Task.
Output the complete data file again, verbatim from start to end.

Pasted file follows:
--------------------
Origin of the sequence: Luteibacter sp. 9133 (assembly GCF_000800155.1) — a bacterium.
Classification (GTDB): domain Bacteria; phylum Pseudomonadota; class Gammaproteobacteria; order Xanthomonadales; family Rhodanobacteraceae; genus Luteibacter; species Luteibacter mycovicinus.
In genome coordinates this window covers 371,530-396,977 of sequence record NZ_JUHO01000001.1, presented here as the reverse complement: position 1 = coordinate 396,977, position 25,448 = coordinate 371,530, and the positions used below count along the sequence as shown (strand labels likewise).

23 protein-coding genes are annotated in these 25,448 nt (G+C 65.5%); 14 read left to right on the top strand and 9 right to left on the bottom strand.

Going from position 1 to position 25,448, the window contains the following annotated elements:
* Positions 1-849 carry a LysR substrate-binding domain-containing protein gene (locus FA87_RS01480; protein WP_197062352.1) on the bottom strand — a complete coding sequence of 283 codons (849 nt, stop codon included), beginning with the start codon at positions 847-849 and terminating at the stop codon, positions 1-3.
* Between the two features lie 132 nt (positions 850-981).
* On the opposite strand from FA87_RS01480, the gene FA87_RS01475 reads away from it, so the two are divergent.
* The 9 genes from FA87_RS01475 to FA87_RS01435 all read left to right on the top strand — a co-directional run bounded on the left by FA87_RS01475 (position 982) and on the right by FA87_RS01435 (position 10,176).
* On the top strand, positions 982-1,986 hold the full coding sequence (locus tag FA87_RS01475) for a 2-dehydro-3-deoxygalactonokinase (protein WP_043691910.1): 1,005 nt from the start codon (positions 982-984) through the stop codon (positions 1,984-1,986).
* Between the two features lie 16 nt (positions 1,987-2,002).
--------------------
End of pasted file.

Origin of the sequence: Luteibacter sp. 9133 (assembly GCF_000800155.1) — a bacterium.
Classification (GTDB): domain Bacteria; phylum Pseudomonadota; class Gammaproteobacteria; order Xanthomonadales; family Rhodanobacteraceae; genus Luteibacter; species Luteibacter mycovicinus.
In genome coordinates this window covers 371,530-396,977 of sequence record NZ_JUHO01000001.1, presented here as the reverse complement: position 1 = coordinate 396,977, position 25,448 = coordinate 371,530, and the positions used below count along the sequence as shown (strand labels likewise).

23 protein-coding genes are annotated in these 25,448 nt (G+C 65.5%); 14 read left to right on the top strand and 9 right to left on the bottom strand.

Going from position 1 to position 25,448, the window contains the following annotated elements:
* Positions 1-849 carry a LysR substrate-binding domain-containing protein gene (locus FA87_RS01480; protein WP_197062352.1) on the bottom strand — a complete coding sequence of 283 codons (849 nt, stop codon included), beginning with the start codon at positions 847-849 and terminating at the stop codon, positions 1-3.
* Between the two features lie 132 nt (positions 850-981).
* On the opposite strand from FA87_RS01480, the gene FA87_RS01475 reads away from it, so the two are divergent.
* The 9 genes from FA87_RS01475 to FA87_RS01435 all read left to right on the top strand — a co-directional run bounded on the left by FA87_RS01475 (position 982) and on the right by FA87_RS01435 (position 10,176).
* On the top strand, positions 982-1,986 hold the full coding sequence (locus tag FA87_RS01475) for a 2-dehydro-3-deoxygalactonokinase (protein WP_043691910.1): 1,005 nt from the start codon (positions 982-984) through the stop codon (positions 1,984-1,986).
* Between the two features lie 16 nt (positions 1,987-2,002).